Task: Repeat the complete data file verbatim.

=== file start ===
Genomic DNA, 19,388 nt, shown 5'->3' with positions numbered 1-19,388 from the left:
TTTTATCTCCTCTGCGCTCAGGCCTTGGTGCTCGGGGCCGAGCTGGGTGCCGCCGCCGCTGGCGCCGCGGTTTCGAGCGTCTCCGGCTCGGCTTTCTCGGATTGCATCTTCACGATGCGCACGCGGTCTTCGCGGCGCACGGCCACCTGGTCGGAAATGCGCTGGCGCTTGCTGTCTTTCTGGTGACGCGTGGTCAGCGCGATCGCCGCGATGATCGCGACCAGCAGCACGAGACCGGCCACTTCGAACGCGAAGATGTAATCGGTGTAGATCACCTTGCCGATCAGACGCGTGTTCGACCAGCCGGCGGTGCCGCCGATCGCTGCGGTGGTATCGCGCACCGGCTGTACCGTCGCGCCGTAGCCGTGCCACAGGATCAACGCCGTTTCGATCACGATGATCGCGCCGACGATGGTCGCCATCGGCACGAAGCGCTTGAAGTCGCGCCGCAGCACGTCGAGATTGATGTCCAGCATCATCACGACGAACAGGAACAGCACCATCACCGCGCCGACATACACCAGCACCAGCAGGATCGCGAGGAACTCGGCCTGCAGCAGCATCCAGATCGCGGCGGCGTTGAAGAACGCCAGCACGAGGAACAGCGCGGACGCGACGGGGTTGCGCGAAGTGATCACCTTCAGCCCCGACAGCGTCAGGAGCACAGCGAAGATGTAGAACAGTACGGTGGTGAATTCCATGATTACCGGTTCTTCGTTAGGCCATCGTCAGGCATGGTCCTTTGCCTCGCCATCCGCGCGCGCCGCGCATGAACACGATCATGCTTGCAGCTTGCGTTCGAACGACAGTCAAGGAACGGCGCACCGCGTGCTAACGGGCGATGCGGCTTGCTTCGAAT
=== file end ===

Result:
Genomic DNA, 19,388 nt, shown 5'->3' with positions numbered 1-19,388 from the left:
TTTTATCTCCTCTGCGCTCAGGCCTTGGTGCTCGGGGCCGAGCTGGGTGCCGCCGCCGCTGGCGCCGCGGTTTCGAGCGTCTCCGGCTCGGCTTTCTCGGATTGCATCTTCACGATGCGCACGCGGTCTTCGCGGCGCACGGCCACCTGGTCGGAAATGCGCTGGCGCTTGCTGTCTTTCTGGTGACGCGTGGTCAGCGCGATCGCCGCGATGATCGCGACCAGCAGCACGAGACCGGCCACTTCGAACGCGAAGATGTAATCGGTGTAGATCACCTTGCCGATCAGACGCGTGTTCGACCAGCCGGCGGTGCCGCCGATCGCTGCGGTGGTATCGCGCACCGGCTGTACCGTCGCGCCGTAGCCGTGCCACAGGATCAACGCCGTTTCGATCACGATGATCGCGCCGACGATGGTCGCCATCGGCACGAAGCGCTTGAAGTCGCGCCGCAGCACGTCGAGATTGATGTCCAGCATCATCACGACGAACAGGAACAGCACCATCACCGCGCCGACATACACCAGCACCAGCAGGATCGCGAGGAACTCGGCCTGCAGCAGCATCCAGATCGCGGCGGCGTTGAAGAACGCCAGCACGAGGAACAGCGCGGACGCGACGGGGTTGCGCGAAGTGATCACCTTCAGCCCCGACAGCGTCAGGAGCACAGCGAAGATGTAGAACAGTACGGTGGTGAATTCCATGATTACCGGTTCTTCGTTAGGCCATCGTCAGGCATGGTCCTTTGCCTCGCCATCCGCGCGCGCCGCGCATGAACACGATCATGCTTGCAGCTTGCGTTCGAACGACAGTCAAGGAACGGCGCACCGCGTGCTAACGGGCGATGCGGCTTGCTTCGAAT